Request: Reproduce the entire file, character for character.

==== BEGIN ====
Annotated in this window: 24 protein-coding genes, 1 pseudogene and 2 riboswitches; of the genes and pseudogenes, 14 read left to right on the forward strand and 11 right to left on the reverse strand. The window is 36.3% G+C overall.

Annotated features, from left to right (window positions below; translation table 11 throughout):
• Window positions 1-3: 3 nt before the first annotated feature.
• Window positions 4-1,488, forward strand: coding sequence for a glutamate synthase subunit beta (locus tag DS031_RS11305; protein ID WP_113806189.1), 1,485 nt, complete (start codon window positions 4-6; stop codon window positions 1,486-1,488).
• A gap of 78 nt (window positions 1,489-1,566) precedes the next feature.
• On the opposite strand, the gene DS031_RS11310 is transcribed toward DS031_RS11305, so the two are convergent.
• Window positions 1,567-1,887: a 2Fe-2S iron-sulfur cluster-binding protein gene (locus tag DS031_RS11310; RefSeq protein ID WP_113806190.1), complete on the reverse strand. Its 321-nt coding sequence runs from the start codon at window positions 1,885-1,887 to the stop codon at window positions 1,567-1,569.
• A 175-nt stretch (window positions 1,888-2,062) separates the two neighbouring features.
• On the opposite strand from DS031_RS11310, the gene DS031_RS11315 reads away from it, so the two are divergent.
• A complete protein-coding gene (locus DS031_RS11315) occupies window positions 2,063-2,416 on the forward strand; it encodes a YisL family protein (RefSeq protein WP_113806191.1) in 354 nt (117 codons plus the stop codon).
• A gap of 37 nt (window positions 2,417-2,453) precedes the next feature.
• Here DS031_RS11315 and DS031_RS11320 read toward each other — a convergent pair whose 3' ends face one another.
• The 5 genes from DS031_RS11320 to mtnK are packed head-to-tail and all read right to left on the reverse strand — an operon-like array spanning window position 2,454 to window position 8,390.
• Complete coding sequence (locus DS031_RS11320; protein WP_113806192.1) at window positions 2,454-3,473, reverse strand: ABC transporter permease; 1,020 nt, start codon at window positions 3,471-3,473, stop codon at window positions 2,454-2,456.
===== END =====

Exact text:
Annotated in this window: 24 protein-coding genes, 1 pseudogene and 2 riboswitches; of the genes and pseudogenes, 14 read left to right on the forward strand and 11 right to left on the reverse strand. The window is 36.3% G+C overall.

Annotated features, from left to right (window positions below; translation table 11 throughout):
• Window positions 1-3: 3 nt before the first annotated feature.
• Window positions 4-1,488, forward strand: coding sequence for a glutamate synthase subunit beta (locus tag DS031_RS11305; protein ID WP_113806189.1), 1,485 nt, complete (start codon window positions 4-6; stop codon window positions 1,486-1,488).
• A gap of 78 nt (window positions 1,489-1,566) precedes the next feature.
• On the opposite strand, the gene DS031_RS11310 is transcribed toward DS031_RS11305, so the two are convergent.
• Window positions 1,567-1,887: a 2Fe-2S iron-sulfur cluster-binding protein gene (locus tag DS031_RS11310; RefSeq protein ID WP_113806190.1), complete on the reverse strand. Its 321-nt coding sequence runs from the start codon at window positions 1,885-1,887 to the stop codon at window positions 1,567-1,569.
• A 175-nt stretch (window positions 1,888-2,062) separates the two neighbouring features.
• On the opposite strand from DS031_RS11310, the gene DS031_RS11315 reads away from it, so the two are divergent.
• A complete protein-coding gene (locus DS031_RS11315) occupies window positions 2,063-2,416 on the forward strand; it encodes a YisL family protein (RefSeq protein WP_113806191.1) in 354 nt (117 codons plus the stop codon).
• A gap of 37 nt (window positions 2,417-2,453) precedes the next feature.
• Here DS031_RS11315 and DS031_RS11320 read toward each other — a convergent pair whose 3' ends face one another.
• The 5 genes from DS031_RS11320 to mtnK are packed head-to-tail and all read right to left on the reverse strand — an operon-like array spanning window position 2,454 to window position 8,390.
• Complete coding sequence (locus DS031_RS11320; protein WP_113806192.1) at window positions 2,454-3,473, reverse strand: ABC transporter permease; 1,020 nt, start codon at window positions 3,471-3,473, stop codon at window positions 2,454-2,456.